The Tones of Democratic Challenges: Skin Color and Race in Mexico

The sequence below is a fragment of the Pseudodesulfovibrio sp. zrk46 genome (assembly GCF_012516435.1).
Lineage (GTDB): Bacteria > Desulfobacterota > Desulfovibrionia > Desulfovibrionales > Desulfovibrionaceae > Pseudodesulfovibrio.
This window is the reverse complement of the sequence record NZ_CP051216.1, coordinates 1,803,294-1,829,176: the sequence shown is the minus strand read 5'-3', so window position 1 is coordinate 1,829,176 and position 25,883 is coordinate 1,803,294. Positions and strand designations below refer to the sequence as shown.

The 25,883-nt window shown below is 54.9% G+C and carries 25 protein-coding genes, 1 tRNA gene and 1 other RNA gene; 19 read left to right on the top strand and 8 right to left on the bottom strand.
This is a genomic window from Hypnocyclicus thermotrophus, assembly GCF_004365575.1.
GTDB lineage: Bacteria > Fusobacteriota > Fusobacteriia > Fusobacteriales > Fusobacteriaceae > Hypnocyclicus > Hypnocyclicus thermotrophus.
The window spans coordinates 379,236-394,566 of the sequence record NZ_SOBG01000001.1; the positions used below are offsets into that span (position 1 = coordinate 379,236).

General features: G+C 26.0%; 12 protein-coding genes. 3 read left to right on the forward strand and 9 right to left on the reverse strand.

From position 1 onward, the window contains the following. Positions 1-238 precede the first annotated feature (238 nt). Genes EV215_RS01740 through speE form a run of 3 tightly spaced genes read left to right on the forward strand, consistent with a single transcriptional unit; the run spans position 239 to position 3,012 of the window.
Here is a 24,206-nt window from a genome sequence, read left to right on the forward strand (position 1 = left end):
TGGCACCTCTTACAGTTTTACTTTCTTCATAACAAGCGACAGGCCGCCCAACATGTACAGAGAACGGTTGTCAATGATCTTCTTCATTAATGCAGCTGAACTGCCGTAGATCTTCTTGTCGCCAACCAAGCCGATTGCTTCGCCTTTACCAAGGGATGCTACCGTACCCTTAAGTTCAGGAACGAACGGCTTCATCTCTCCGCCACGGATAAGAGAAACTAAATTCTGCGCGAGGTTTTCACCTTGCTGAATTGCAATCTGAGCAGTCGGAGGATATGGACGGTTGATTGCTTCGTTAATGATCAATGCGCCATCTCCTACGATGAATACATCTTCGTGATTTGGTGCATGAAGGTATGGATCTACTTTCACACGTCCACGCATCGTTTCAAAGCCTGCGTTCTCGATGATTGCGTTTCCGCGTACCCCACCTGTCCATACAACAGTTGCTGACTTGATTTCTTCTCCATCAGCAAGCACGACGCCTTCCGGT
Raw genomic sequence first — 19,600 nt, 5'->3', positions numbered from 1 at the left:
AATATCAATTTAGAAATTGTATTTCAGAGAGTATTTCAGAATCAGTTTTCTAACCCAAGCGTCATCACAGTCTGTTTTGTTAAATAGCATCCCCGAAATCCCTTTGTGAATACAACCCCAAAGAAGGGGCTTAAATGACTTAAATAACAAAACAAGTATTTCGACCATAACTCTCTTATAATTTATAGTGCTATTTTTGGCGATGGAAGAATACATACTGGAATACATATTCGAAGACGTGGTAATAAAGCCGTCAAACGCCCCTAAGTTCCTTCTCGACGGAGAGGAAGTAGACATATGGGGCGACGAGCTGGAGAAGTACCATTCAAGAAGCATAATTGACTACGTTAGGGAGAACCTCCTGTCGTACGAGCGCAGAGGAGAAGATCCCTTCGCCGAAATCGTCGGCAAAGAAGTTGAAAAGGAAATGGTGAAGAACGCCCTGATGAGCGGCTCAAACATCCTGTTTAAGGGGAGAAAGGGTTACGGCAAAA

In this paper I analyze the effect of skin tone and racial identity on Mexicans' political attitudes. I also test different intergroup conflict theories to assess which one explains Mexico's situation better if we look at skin tone and racial identification as independent variables. In order to test my hypotheses I use the Americas Barometer data from Mexico 2010 that includes a measure of respondents' skin tone. The results show that people's skin tone not only affects their political attitudes but their income as well, once controlling for education, age and gender. Moreover, the theory of social identity explains better the Mexican case than other theories. The conclusions show that Mexico's democracy faces the challenge of political inclusion of all its citizens regardless of their skin tone or racial identification.